Indeed Dr. Haacke's protocols are on his web site.

I see the site was updated today....sorry, don't know what's new.

Good luck

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Postby Donnchadh » Tue Feb 02, 2010 11:26 am

Thanks for the link...I copied his MS protocols to a CD to have something to show to my neurologist.

Funny, I have looked at my MRI's many times but never thought about searching for damage to anything other then the spinal cord.

At the injury site, it appears that there is indeed vein damage: it's fine below and above but at the injury site it looks terrible.

Question: if a vein is physically damaged by an injury, does the body try to make "replacement" bypass veins around that section?

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Postby Cece » Tue Feb 02, 2010 11:51 am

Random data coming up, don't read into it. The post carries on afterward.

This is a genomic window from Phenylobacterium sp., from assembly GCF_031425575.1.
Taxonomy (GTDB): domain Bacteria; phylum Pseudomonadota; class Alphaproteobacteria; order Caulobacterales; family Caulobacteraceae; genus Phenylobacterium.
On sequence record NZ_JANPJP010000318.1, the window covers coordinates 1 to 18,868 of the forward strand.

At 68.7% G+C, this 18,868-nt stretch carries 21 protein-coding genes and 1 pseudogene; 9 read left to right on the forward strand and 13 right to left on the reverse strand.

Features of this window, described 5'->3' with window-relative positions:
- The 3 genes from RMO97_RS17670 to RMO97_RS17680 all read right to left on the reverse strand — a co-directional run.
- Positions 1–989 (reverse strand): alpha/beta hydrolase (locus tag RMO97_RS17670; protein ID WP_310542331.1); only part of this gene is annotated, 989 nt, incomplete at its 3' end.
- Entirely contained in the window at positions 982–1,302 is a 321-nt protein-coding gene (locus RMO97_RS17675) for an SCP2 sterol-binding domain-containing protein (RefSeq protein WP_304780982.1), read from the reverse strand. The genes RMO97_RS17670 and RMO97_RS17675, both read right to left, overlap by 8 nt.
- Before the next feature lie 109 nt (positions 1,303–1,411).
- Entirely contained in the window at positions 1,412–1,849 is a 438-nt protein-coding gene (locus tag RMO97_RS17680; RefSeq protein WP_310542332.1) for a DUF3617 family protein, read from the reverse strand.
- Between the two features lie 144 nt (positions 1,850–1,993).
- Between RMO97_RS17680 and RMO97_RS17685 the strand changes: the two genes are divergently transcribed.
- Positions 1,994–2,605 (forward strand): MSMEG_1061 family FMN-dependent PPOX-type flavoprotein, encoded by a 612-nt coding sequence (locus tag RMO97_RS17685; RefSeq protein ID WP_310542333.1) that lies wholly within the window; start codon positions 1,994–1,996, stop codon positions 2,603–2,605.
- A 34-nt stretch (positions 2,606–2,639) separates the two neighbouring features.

Yes...they show up as spaghetti-like corollary veins. If the jugulars were normal, corollaries wouldn't show up on a scan at all, they wouldn't be big enough.

If you get anywhere with this, I'd be interested personally. I'm over in MN but would travel to WI for treatment.

If your neurologist isn't interested, you can bring it up to your GP and try to get an MRV ordered that way...and then you need an interventional radiologist who doesn't decry this as junk science (bad experience earlier this week for me)!
"However, the truth in science ultimately emerges, although sometimes it takes a very long time," Arthur Silverstein, Autoimmunity: A History of the Early Struggle for Recognition